While that’s true for hot-loop performance, it isn’t for startup time. Graal would be a very poor choice for CGI-style execution of js scripts.

          OpenJ9 has experimented with the full range of trade-offs including AOT, AOT+JIT, caching JIT output, and server based JIT (transcript, slides). I can’t find the paper right now, but I know that there was an academic publication exploring a shared Android JIT for phones, which showed a lot of energy savings.

          Similarly, I suspect Python, Ruby, and Lua developers enjoy programming in C and don’t want to spend their time in Truffle

          Truffle is a very poor choice if startup times matter (can you imagine recompiling your scripts everytime you want to run them?). I would wager the same thing about code size, although I don’t have any data to prove that. Truffle being worse at some things is normal - you have to sacrifice some aspects to win on others, but it also means that you can’t have a generic technology that does everything better than a non-generic technology. The non-generic technology can be tailored to a use case.

          Interpreted languages in general don’t have great startup times 😉. I know there are some asterisks associated with Graal/Truffle AOT, but Graal/Truffle can perform AOT compilation.

          Any thoughts on MLIR?

          I know nothing about MLIR - from what I’ve read it’s a machine-learning IR that targets LLVM’s IR. This fits the pattern my original comment described: LLVM was too generic for ML applications and now it makes economical sense to build something else on top that better describes the actual programs and allows better optimizations. To me, MLIR makes sense because it’s higher-level, contrary to SOIL which seems lower-level.

          It started in Machine Learning land, but it (now?) stands for Multi-Level Intermediate Representation and is designed to make it easier to apply common optimizations in IRs above the LLVM IR (explainer).

          There will always be room for language specific optimizations, hand-tooled machine code, etc. But on the technical merits, I think the “roll everything yourself” crowd is more wrong than it is right.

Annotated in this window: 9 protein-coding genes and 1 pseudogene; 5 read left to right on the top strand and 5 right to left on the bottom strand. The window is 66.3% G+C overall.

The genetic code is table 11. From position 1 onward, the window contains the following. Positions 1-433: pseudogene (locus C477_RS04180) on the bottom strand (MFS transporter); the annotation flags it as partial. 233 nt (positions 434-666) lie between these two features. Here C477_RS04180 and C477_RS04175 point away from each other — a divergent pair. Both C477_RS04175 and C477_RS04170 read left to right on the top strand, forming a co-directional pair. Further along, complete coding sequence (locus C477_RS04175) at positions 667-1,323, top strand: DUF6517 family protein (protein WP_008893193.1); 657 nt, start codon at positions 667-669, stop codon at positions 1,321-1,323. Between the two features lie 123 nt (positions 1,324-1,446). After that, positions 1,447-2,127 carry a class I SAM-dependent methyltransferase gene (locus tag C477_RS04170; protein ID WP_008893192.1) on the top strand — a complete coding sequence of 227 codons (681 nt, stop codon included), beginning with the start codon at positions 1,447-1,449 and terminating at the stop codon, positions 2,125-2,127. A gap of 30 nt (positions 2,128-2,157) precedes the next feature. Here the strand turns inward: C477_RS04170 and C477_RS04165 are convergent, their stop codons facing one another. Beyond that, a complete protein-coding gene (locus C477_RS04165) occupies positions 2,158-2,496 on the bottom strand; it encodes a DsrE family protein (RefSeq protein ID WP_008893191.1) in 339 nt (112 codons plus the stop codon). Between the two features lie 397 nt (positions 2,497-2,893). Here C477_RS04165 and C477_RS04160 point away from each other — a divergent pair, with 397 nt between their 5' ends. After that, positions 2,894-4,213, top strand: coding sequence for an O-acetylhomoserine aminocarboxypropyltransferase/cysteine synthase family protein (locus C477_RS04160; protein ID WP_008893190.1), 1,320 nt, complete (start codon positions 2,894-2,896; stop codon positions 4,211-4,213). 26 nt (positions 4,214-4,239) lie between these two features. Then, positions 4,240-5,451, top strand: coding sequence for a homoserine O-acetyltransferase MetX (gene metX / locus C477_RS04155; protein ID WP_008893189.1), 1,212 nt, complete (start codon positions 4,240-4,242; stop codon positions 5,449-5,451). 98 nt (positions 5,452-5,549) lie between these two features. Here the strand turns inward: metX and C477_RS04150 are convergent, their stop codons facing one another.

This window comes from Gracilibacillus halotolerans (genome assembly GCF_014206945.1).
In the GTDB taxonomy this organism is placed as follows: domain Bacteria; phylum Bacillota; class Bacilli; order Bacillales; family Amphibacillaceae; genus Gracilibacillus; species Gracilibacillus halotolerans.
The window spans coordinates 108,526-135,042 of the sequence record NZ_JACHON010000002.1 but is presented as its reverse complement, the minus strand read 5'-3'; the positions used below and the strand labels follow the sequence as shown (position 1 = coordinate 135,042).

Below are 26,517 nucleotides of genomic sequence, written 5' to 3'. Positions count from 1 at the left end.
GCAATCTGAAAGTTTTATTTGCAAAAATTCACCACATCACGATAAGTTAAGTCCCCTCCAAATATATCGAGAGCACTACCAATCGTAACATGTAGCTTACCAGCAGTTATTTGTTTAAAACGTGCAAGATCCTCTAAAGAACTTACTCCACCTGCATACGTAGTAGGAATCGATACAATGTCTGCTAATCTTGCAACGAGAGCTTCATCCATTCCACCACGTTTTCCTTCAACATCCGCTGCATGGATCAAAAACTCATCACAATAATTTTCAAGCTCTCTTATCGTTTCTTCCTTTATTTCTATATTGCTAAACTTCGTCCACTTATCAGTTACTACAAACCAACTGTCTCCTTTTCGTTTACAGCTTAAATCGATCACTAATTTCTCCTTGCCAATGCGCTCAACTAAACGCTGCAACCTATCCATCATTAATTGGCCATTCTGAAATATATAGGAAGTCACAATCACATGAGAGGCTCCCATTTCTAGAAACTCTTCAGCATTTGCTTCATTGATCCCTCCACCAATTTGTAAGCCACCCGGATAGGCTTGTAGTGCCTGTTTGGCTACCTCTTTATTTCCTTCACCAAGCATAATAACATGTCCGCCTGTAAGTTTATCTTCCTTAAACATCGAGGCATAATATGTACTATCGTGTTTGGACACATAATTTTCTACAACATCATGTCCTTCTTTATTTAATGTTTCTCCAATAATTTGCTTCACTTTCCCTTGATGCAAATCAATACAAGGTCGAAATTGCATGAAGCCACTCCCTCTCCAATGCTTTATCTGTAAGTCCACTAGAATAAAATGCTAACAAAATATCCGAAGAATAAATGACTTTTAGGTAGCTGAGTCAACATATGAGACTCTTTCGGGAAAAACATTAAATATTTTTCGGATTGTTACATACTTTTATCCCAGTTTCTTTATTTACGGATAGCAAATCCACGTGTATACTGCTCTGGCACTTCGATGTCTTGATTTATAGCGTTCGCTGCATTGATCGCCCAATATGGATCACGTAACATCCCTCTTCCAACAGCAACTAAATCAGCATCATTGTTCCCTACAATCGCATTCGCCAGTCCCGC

2. 1

        In the case of LLVM’s IR/GCC’s tree representation […] you get a ton of optimizations and targets for free

        Does GCC really have an IR you can inspect (like Clang’s -emit-llvm)?

        1. 3

          Yes, GCC has a higher-level AST named Tree/Generic and a lower-level, SSA-based representation named Gimple. You can see the various stages the program goes through by passing the -fdump-tree-all option to GCC. There’s also a register-level representation named RTL but I don’t remember the flags you need to use in order to dump that.

          1. 3

            I’m not a GCC expert, but I think GCC has two intermediate representations, one called GIMPLE and the other called RTL. I think GIMPLE is a higher-level IR, while RTL is a very low level representation using s-expressions. Not 100% on this.

            You can get a GIMPLE dump with gcc -fdump-tree-gimple

        1. 4

          Preparing to get my life back together, and move back to NYC.

          1. 1

            I’ve been working on two write-ups on Idris. One on proving miscellaneous things in Zermelo Frankel Set Theory, and the other on implementing type systems in Idris. The type systems start with the untyped lambda calculus, and work up to System F.

            If anyone would find these interesting, please let me know!

            Aside from that, my friend and I have been reflecting on our lives by sharing short stories with each other. We’re doing this as part of a program called the “Crystal-Barkely method”, which aims to help one focus their career path though reflection and storytelling. So far, it’s been rewarding :)